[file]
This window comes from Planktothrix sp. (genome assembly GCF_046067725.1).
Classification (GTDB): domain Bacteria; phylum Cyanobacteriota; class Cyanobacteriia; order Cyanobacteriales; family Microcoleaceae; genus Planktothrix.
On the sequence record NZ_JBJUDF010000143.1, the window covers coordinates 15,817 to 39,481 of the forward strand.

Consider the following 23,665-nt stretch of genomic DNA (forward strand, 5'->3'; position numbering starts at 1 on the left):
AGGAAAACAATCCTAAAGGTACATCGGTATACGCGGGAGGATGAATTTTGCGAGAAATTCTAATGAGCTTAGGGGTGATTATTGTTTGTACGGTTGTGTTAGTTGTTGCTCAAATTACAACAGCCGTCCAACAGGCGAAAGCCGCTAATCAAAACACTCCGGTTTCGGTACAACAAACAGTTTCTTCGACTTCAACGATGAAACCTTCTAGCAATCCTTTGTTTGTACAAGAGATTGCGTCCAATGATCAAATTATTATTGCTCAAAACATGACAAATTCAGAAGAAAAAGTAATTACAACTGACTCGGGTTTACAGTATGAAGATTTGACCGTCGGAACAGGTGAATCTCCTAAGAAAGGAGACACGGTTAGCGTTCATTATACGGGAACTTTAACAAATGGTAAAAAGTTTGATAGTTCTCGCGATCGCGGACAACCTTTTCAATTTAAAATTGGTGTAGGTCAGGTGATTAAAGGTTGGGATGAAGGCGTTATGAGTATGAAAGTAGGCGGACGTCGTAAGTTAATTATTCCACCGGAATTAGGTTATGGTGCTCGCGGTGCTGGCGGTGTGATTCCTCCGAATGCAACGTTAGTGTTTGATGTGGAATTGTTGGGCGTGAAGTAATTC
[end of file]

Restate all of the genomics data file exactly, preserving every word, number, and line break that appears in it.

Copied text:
This window comes from Planktothrix sp. (genome assembly GCF_046067725.1).
Classification (GTDB): domain Bacteria; phylum Cyanobacteriota; class Cyanobacteriia; order Cyanobacteriales; family Microcoleaceae; genus Planktothrix.
On the sequence record NZ_JBJUDF010000143.1, the window covers coordinates 15,817 to 39,481 of the forward strand.

Consider the following 23,665-nt stretch of genomic DNA (forward strand, 5'->3'; position numbering starts at 1 on the left):
AGGAAAACAATCCTAAAGGTACATCGGTATACGCGGGAGGATGAATTTTGCGAGAAATTCTAATGAGCTTAGGGGTGATTATTGTTTGTACGGTTGTGTTAGTTGTTGCTCAAATTACAACAGCCGTCCAACAGGCGAAAGCCGCTAATCAAAACACTCCGGTTTCGGTACAACAAACAGTTTCTTCGACTTCAACGATGAAACCTTCTAGCAATCCTTTGTTTGTACAAGAGATTGCGTCCAATGATCAAATTATTATTGCTCAAAACATGACAAATTCAGAAGAAAAAGTAATTACAACTGACTCGGGTTTACAGTATGAAGATTTGACCGTCGGAACAGGTGAATCTCCTAAGAAAGGAGACACGGTTAGCGTTCATTATACGGGAACTTTAACAAATGGTAAAAAGTTTGATAGTTCTCGCGATCGCGGACAACCTTTTCAATTTAAAATTGGTGTAGGTCAGGTGATTAAAGGTTGGGATGAAGGCGTTATGAGTATGAAAGTAGGCGGACGTCGTAAGTTAATTATTCCACCGGAATTAGGTTATGGTGCTCGCGGTGCTGGCGGTGTGATTCCTCCGAATGCAACGTTAGTGTTTGATGTGGAATTGTTGGGCGTGAAGTAATTC